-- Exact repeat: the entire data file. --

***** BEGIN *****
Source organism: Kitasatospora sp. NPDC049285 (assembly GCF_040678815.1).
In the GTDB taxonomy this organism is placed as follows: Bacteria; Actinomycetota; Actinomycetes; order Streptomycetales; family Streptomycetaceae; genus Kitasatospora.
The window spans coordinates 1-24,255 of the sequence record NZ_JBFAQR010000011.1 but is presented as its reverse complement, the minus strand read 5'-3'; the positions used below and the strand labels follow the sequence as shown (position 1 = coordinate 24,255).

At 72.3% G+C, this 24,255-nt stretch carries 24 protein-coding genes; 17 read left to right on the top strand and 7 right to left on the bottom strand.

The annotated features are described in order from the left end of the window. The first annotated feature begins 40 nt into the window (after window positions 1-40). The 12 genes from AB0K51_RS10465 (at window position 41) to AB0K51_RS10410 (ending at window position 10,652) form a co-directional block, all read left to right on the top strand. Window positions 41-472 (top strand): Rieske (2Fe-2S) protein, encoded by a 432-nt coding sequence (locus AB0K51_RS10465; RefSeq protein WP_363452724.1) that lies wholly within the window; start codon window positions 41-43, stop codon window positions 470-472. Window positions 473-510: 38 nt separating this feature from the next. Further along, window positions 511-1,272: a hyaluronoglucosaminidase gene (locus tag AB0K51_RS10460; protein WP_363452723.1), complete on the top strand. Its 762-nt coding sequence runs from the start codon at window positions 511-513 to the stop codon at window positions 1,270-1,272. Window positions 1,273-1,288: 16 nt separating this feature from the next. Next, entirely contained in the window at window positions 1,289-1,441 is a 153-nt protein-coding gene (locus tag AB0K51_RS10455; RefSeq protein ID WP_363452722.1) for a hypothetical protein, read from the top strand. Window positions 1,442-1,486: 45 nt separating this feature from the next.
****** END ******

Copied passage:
Source organism: Kitasatospora sp. NPDC049285 (assembly GCF_040678815.1).
In the GTDB taxonomy this organism is placed as follows: Bacteria; Actinomycetota; Actinomycetes; order Streptomycetales; family Streptomycetaceae; genus Kitasatospora.
The window spans coordinates 1-24,255 of the sequence record NZ_JBFAQR010000011.1 but is presented as its reverse complement, the minus strand read 5'-3'; the positions used below and the strand labels follow the sequence as shown (position 1 = coordinate 24,255).

At 72.3% G+C, this 24,255-nt stretch carries 24 protein-coding genes; 17 read left to right on the top strand and 7 right to left on the bottom strand.

The annotated features are described in order from the left end of the window. The first annotated feature begins 40 nt into the window (after window positions 1-40). The 12 genes from AB0K51_RS10465 (at window position 41) to AB0K51_RS10410 (ending at window position 10,652) form a co-directional block, all read left to right on the top strand. Window positions 41-472 (top strand): Rieske (2Fe-2S) protein, encoded by a 432-nt coding sequence (locus AB0K51_RS10465; RefSeq protein WP_363452724.1) that lies wholly within the window; start codon window positions 41-43, stop codon window positions 470-472. Window positions 473-510: 38 nt separating this feature from the next. Further along, window positions 511-1,272: a hyaluronoglucosaminidase gene (locus tag AB0K51_RS10460; protein WP_363452723.1), complete on the top strand. Its 762-nt coding sequence runs from the start codon at window positions 511-513 to the stop codon at window positions 1,270-1,272. Window positions 1,273-1,288: 16 nt separating this feature from the next. Next, entirely contained in the window at window positions 1,289-1,441 is a 153-nt protein-coding gene (locus tag AB0K51_RS10455; RefSeq protein ID WP_363452722.1) for a hypothetical protein, read from the top strand. Window positions 1,442-1,486: 45 nt separating this feature from the next.